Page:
At the end of May, I went to my high school class's 25 year reunion. Like many people, I was not a fan of high school. It was a very lonely time for me. I felt like no one cared for me and as if I were invisible. What I didn't realize at the time is that most high school kids feel the same way---lonely, not cared for and invisible.
I figured that out as I grew older but what I hadn't realized until my high school reunion was really, how closed up in myself I was at that time. I thought I was a caring person and that everyone else were the jerks. But, as I talked to classmates who were talking about their memories of high school, I learned how much I did not know. I didn't know that so and so's parents were going through a divorce or that so and so had gotten pregnant. I didn't know this or that because I was so worried about why people didn't care about what I had going on in my life.
Twenty five years later, and I've matured a little but I think I'm still too wrapped up in my own worries and concerns and I think God is calling me to love others more. This was realized a couple of weeks ago when I went to the University of Notre Dame for a program for campus and youth ministers called "ND Vision."
This was my second year at ND Vision and I was intrigued as to what God had in store for me. Last year, He really put me through the wringer and made me feel His love like no other time in my life--no matter how much I tried to resist. God loves me despite all my faults and despite all my wrongs. He loves me because it is what He does.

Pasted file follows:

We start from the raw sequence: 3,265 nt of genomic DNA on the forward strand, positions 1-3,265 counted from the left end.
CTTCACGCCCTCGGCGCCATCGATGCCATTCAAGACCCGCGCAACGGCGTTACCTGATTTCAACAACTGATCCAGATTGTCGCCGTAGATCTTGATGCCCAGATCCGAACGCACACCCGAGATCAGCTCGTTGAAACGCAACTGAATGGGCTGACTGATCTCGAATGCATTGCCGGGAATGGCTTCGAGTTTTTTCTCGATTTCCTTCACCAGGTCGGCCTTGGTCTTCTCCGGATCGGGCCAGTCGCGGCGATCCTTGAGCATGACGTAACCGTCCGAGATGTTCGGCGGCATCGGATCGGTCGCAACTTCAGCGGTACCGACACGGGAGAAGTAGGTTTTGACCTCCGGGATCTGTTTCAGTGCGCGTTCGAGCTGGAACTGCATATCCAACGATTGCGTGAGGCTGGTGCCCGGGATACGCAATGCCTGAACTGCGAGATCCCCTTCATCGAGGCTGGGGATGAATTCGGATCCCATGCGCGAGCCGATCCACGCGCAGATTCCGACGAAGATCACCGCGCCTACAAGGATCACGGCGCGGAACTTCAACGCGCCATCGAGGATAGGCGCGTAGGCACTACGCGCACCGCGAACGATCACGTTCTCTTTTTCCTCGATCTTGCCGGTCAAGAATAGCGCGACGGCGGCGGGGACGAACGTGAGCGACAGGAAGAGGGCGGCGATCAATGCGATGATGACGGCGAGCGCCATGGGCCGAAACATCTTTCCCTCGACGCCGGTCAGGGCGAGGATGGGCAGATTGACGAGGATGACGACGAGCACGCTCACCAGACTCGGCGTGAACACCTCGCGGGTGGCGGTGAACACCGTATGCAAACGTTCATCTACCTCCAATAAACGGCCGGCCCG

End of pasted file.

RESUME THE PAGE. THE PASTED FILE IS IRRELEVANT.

Now, I believe I am called to love others. I'm sure you are thinking, "yeah, no kidding. We are supposed to love others." I've always understood that but I don't think I've done a great job at it. I think I've done a good job at tolerating others. I've done a good job at liking others. I've done a good job at not hating others. But I have not done a good job at loving others. Loving others that way that God wants me to love them. And not just family and friends but I'm called to love the stranger and the person I'm not familiar with.
It was made obvious to me in the different sessions. It was made obvious at confession when I laid all my sins out in front of God and was told that if I worked at my vices of not loving others then the others sins would take care of themselves. It was made obvious in my solitude. I went to Notre Dame alone and was made to open up with the other youth ministers who were strangers to me and through the week became my friends.
I wish I came home from Notre Dame a changed person and now loved everyone with a new heart. The fact of the matter is that it is going to be difficult. I'm a realist and well, lets face it---some people are jerks---myself included. Some people make it difficult to love them--myself included. I also have to be self protective. I have a line of work where people are trying to harm me so I have to leave up a guard.
Yet, still, I need to see people as children of God. I need to see them as being made in the image and likeness of God. I need to see them as people that Jesus died on the cross for just as He did me. I think it will be a challenge. But I think doing so will not only be pleasing to God but will make me a saint.
“You have lost the love you had at first.” Rv. 2: 4
10 hours ago